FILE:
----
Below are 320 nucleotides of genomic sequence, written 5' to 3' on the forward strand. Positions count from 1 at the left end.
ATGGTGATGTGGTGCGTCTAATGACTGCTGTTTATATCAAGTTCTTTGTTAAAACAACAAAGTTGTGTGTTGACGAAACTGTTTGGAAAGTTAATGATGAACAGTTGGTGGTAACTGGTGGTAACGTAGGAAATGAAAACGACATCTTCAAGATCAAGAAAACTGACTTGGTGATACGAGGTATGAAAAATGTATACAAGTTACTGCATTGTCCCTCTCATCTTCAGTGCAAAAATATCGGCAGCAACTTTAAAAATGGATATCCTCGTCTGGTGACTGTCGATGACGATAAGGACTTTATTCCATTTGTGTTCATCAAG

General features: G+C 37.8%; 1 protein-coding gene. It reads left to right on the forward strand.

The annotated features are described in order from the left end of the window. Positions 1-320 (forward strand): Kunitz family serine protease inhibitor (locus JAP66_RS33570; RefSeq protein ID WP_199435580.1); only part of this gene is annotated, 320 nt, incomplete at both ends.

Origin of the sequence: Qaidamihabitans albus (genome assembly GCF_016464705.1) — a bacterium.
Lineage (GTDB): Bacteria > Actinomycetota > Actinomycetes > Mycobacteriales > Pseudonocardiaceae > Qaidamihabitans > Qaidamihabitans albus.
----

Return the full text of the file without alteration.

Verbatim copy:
Below are 320 nucleotides of genomic sequence, written 5' to 3' on the forward strand. Positions count from 1 at the left end.
ATGGTGATGTGGTGCGTCTAATGACTGCTGTTTATATCAAGTTCTTTGTTAAAACAACAAAGTTGTGTGTTGACGAAACTGTTTGGAAAGTTAATGATGAACAGTTGGTGGTAACTGGTGGTAACGTAGGAAATGAAAACGACATCTTCAAGATCAAGAAAACTGACTTGGTGATACGAGGTATGAAAAATGTATACAAGTTACTGCATTGTCCCTCTCATCTTCAGTGCAAAAATATCGGCAGCAACTTTAAAAATGGATATCCTCGTCTGGTGACTGTCGATGACGATAAGGACTTTATTCCATTTGTGTTCATCAAG

General features: G+C 37.8%; 1 protein-coding gene. It reads left to right on the forward strand.

The annotated features are described in order from the left end of the window. Positions 1-320 (forward strand): Kunitz family serine protease inhibitor (locus JAP66_RS33570; RefSeq protein ID WP_199435580.1); only part of this gene is annotated, 320 nt, incomplete at both ends.

Origin of the sequence: Qaidamihabitans albus (genome assembly GCF_016464705.1) — a bacterium.
Lineage (GTDB): Bacteria > Actinomycetota > Actinomycetes > Mycobacteriales > Pseudonocardiaceae > Qaidamihabitans > Qaidamihabitans albus.